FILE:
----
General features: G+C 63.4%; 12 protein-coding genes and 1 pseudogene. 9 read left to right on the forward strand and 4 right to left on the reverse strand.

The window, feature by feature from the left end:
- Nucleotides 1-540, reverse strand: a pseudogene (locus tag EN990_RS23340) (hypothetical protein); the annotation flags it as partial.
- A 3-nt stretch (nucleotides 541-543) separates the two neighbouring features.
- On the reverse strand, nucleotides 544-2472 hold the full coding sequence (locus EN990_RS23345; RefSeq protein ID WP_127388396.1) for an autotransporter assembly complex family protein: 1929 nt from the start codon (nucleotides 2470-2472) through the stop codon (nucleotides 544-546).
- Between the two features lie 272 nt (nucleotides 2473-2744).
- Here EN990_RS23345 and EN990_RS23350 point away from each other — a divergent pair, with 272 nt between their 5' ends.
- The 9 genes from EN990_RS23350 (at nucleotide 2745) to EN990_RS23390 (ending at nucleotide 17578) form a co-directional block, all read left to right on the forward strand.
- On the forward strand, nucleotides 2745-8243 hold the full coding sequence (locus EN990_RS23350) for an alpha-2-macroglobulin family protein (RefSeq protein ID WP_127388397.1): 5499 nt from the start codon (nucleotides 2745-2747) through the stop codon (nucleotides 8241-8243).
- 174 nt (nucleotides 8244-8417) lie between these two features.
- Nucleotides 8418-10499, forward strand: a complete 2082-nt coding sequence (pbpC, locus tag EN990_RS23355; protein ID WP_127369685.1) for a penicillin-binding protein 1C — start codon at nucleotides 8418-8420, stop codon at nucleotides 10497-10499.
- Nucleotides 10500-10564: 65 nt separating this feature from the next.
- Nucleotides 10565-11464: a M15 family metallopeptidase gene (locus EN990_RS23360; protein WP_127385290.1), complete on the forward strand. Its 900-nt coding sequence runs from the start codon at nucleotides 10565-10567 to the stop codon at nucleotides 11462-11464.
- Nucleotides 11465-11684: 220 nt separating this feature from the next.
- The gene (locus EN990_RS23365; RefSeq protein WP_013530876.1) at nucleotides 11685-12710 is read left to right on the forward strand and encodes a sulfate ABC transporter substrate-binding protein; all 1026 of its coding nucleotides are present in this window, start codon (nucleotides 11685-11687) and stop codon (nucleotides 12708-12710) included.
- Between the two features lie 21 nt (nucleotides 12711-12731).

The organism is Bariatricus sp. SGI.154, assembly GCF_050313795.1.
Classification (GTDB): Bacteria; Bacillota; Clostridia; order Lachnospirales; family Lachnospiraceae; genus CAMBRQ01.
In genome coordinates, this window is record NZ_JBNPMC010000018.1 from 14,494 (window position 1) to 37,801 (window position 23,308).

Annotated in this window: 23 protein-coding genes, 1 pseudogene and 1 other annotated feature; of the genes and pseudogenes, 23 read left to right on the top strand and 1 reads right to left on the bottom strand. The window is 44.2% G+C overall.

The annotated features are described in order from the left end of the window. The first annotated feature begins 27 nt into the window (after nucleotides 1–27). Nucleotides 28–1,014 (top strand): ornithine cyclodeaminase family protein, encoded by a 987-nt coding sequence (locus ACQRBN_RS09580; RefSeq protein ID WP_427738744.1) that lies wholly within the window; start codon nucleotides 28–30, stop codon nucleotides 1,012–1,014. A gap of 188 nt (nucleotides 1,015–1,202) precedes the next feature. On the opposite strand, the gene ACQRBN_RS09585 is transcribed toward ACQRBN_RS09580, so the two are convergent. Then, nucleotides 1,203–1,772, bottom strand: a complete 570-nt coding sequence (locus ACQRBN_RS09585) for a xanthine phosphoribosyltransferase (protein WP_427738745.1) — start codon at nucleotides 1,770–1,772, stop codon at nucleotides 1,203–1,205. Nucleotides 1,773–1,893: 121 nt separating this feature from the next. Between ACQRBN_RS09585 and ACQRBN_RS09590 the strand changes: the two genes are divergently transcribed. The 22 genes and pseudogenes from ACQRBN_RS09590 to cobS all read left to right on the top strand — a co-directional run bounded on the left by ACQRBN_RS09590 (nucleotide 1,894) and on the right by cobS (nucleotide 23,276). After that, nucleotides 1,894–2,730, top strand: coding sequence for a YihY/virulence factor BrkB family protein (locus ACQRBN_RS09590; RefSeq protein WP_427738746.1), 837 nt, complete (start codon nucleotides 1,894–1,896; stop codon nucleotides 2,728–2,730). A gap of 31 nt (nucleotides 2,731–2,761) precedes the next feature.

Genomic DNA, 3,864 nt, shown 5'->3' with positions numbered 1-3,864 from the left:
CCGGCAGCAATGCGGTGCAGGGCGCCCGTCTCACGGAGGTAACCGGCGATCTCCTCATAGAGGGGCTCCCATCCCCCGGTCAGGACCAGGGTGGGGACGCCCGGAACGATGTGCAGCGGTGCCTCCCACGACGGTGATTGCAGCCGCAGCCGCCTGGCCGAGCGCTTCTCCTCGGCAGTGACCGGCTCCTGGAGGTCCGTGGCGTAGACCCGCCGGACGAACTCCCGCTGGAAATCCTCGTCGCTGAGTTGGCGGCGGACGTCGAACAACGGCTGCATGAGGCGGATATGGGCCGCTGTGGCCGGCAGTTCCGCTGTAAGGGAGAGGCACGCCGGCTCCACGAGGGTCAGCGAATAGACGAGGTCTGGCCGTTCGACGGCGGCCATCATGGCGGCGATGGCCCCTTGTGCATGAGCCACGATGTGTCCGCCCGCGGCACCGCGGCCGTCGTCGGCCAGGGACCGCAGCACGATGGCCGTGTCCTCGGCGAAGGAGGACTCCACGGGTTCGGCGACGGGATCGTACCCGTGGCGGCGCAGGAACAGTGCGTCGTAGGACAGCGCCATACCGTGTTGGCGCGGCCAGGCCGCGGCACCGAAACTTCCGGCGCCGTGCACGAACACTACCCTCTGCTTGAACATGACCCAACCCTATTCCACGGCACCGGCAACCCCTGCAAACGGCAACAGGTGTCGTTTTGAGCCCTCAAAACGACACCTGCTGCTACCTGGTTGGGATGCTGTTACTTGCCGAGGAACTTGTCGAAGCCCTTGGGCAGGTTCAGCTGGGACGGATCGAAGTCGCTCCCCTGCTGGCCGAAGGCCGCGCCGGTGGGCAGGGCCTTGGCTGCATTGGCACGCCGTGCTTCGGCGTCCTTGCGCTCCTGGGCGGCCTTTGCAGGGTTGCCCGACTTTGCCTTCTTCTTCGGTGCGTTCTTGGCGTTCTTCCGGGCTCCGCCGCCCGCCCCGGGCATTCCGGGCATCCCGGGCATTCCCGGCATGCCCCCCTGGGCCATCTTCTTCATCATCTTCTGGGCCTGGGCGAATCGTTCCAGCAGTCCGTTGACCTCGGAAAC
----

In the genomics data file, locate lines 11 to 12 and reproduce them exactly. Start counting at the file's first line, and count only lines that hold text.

- Nucleotides 8418-10499, forward strand: a complete 2082-nt coding sequence (pbpC, locus tag EN990_RS23355; protein ID WP_127369685.1) for a penicillin-binding protein 1C — start codon at nucleotides 8418-8420, stop codon at nucleotides 10497-10499.
- Nucleotides 10500-10564: 65 nt separating this feature from the next.